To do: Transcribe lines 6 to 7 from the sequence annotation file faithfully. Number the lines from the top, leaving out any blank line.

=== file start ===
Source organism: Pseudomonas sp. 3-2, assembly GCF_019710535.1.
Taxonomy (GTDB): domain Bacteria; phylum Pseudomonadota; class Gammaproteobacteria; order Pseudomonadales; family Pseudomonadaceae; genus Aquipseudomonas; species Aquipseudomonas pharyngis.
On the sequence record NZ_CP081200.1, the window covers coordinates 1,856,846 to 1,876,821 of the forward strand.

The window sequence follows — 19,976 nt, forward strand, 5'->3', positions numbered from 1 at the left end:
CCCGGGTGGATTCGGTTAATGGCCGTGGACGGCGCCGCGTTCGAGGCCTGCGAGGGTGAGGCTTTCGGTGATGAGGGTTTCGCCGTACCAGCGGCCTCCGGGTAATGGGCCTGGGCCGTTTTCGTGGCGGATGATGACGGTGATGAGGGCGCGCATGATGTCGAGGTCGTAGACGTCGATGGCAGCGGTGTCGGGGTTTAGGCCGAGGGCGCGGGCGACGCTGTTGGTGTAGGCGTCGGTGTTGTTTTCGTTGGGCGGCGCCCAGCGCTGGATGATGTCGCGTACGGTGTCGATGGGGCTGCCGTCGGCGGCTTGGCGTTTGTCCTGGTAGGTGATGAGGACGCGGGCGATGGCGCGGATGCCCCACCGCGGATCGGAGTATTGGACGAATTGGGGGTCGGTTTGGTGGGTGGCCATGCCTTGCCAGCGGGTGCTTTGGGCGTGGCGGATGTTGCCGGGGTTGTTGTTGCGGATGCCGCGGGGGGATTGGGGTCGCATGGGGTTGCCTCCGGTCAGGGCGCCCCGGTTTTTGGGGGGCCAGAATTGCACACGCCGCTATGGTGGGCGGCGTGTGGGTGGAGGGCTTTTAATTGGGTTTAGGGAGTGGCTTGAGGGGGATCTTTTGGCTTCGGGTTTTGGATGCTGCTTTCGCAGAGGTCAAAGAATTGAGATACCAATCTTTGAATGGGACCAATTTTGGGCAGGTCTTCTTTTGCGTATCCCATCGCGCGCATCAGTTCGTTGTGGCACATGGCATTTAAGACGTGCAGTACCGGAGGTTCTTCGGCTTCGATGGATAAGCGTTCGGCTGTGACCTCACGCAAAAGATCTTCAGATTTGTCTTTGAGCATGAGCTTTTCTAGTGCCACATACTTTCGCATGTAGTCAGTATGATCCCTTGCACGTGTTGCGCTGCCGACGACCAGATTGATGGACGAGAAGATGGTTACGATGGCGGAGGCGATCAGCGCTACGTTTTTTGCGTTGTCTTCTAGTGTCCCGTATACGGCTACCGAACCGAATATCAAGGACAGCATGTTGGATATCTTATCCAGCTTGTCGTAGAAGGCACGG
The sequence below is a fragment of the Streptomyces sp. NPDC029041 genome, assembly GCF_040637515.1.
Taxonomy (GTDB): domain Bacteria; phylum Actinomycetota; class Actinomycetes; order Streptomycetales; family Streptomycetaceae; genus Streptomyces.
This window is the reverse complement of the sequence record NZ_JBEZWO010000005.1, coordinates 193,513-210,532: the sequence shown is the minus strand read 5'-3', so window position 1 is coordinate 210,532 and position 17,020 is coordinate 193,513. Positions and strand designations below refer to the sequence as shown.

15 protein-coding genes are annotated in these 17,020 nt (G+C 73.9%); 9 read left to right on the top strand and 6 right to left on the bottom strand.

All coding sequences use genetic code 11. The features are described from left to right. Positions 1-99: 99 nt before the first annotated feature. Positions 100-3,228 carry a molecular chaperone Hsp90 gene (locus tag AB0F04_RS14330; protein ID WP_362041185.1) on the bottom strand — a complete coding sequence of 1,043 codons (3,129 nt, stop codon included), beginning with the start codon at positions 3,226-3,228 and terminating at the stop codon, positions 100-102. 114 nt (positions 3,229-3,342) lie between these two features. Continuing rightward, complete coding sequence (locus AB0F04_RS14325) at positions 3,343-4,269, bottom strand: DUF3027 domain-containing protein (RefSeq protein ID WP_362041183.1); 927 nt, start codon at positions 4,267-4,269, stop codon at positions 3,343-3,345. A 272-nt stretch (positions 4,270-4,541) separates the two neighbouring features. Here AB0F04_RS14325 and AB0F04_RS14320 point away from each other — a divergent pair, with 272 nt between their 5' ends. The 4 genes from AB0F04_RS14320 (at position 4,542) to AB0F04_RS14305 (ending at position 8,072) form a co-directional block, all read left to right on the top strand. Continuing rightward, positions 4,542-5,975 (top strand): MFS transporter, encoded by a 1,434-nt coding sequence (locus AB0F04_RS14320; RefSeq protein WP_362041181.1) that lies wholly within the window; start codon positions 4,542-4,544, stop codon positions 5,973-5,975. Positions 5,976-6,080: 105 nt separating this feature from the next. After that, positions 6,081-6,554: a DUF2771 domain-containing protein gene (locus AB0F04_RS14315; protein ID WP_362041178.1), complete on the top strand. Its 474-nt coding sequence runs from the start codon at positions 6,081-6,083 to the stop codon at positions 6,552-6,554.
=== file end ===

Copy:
The sequence below is a fragment of the Streptomyces sp. NPDC029041 genome, assembly GCF_040637515.1.
Taxonomy (GTDB): domain Bacteria; phylum Actinomycetota; class Actinomycetes; order Streptomycetales; family Streptomycetaceae; genus Streptomyces.